WATKINS GLEN, N.Y. – Kyle Larson was looking for a jolt of momentum. He got it for the second straight time at Watkins Glen International.
The reigning NASCAR Cup champion, winless since his only victory of the season at Auto Club Speedway in February, beat Hendrick Motorsports teammate Chase Elliott on a restart with five laps to go and won the weather-delayed NASCAR Cup race Sunday.
Elliott was seeking his eighth career road course victory and had control of the race late, but a caution gave Larson a chance and he took advantage, moving Elliott to the left coming out of the first turn, then pulling away for a weekend Xfinity-Cup sweep. It was the 11th straight road course win for Chevrolet.
“I did what I felt I needed to do to get the win. I knew that was my only opportunity to get by him, I'm not proud of it,” said Larson, who won 10 races last season "The restarts kept me in it. It's good to get another win. Hopefully, it will build some momentum."
AJ Allmendinger was second for the second straight day to Larson, Joey Logano third, Elliott fourth and Daniel Suárez fifth.
Elliott declined to criticize his teammate when interviewed postrace, but the disappointment was palpable.
“Just a huge congratulations to Kyle and everybody on the 5 team. He did a great job,” said Elliott, who wrapped up the regular-season title. "Seriously, they deserve it.”
The race began on rain tires with a single-file start, the only one of the day, and pole-sitter Elliott was passed early by Michael McDowell, who started third. But strategy played out as the race wore on with Elliott, Larson, and McDowell, all on a two-stop strategy around the 2.45-mile natural terrain layout, holding the upper hand.
Elliott regained the lead with 18 laps to go in the 90-lap race and when the final pit stops were complete he was just over 2 seconds ahead of his teammate. McDowell was more than 10 seconds behind, but a spin by Joey Hand in the first turn brought out a caution and bunched up the field for a restart with eight laps to go.
Elliott picked the outside lane for the restart and held off Larson when the green flag waved, quickly building a half-second lead. But a spin by Loris Hezemans brought out the caution that changed the outcome.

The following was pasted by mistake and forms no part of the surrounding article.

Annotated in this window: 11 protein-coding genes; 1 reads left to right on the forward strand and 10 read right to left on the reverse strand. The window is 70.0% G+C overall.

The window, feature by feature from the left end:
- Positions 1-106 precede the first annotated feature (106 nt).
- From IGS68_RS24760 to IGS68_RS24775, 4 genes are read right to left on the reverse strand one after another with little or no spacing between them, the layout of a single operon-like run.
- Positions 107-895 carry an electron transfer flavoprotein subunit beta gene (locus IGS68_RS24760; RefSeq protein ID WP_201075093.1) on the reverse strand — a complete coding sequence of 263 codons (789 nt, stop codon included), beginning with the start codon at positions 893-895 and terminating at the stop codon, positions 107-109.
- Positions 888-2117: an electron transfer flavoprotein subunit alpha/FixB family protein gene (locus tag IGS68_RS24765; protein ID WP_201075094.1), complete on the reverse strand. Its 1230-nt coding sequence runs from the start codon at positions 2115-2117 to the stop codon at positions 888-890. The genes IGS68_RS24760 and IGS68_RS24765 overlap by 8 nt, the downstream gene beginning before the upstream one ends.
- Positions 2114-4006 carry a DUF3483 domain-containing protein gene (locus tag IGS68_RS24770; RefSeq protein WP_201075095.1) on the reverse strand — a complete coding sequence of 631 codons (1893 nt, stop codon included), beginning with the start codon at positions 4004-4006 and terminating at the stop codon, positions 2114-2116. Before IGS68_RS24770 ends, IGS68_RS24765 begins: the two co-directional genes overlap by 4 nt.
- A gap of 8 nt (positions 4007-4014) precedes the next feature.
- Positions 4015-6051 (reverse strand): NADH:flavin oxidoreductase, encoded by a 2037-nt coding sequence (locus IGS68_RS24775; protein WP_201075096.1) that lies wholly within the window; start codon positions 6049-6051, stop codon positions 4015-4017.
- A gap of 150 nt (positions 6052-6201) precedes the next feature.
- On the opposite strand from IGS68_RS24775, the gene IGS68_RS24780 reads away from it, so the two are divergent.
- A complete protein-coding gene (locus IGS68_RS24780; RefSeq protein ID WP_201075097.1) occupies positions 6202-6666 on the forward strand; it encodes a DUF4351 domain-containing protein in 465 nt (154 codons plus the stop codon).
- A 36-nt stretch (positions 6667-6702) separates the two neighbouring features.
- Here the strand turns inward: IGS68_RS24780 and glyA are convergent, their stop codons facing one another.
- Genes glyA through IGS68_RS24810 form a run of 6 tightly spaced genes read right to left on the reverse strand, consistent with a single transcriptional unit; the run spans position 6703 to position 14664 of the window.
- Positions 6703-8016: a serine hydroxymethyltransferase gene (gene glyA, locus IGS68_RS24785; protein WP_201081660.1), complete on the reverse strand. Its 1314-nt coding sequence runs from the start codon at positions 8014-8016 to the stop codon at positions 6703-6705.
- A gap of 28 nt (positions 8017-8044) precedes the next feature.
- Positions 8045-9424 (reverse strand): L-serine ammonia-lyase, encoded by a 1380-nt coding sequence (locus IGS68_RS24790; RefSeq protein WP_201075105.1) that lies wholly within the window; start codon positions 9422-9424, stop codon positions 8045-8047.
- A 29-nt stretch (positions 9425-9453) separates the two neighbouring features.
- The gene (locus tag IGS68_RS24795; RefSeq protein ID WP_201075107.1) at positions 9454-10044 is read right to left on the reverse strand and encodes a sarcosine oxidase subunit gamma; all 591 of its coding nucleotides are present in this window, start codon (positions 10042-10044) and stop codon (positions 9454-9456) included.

Larson also held off Allmendinger to win the Xfinity race on Saturday at The Glen, taking advantage when teammate William Byron and Ty Gibbs spun out vying for the lead with under five laps to go.
“It’s almost like we were in the same situation as yesterday,” Allmendinger said. “He (Larson) doesn’t really make any mistakes.”
Early in the second stage, Logano passed Todd Gilliland for the lead and Kyle Busch moved in behind him, but as the laps in the stage began to dwindle Elliott was lurking in fourth, backing off near the end of the segment to save fuel. Logano held off Busch for his fourth stage win of the season.
Lightning strikes and rain delayed the start two hours. It was the first time the Next Gen car raced in wet conditions on the grooved tires and Chase Briscoe took advantage. As the track began to dry he was one of the first drivers to pit to put on the faster slicks and the strategy worked as he held on to win the opening 20-lap stage, his fourth stage win of the season.
Fifteen drivers are locked into 16-driver field for the playoffs, with Ryan Blaney and Martin Truex Jr. still battling for points. They entered the race separated by 26 and started side-by-side on Row 13. Truex picked up only one point — finishing one spot ahead of his rival.
Kevin Harvick entered the day fresh off consecutive wins at Michigan and Richmond, but he qualfiied outside the top 20 and never was a factor, finishing 12th.
Former Formula One champ Kimi Raikkonen drove the No. 91 Chevrolet for TrackHouse Racing in his Cup debut. Raikkonen, who qualifed 27th, had veteran crew chief Darian Grubb atop the pit box for guidance. The Finn made it into the top 10 in the second stage but was taken out in the final stage at about the midpont of the the race when he was slammed hard on the right side going through the bus stop, ending his day.
“I had a good line there. Unfortunately, I had no time to react,” Raikkonen said. “That's how it goes.”
He was one of the record seven drivers from foreign countries competing in a series race and came out of retirement to compete for TrackHouse owner Justin Marks, whose goal is to expand the NASCAR’s international reach by fielding a Cup entry for international racers.
The Cup regular season concludes Saturday night at Daytona International Speedway.
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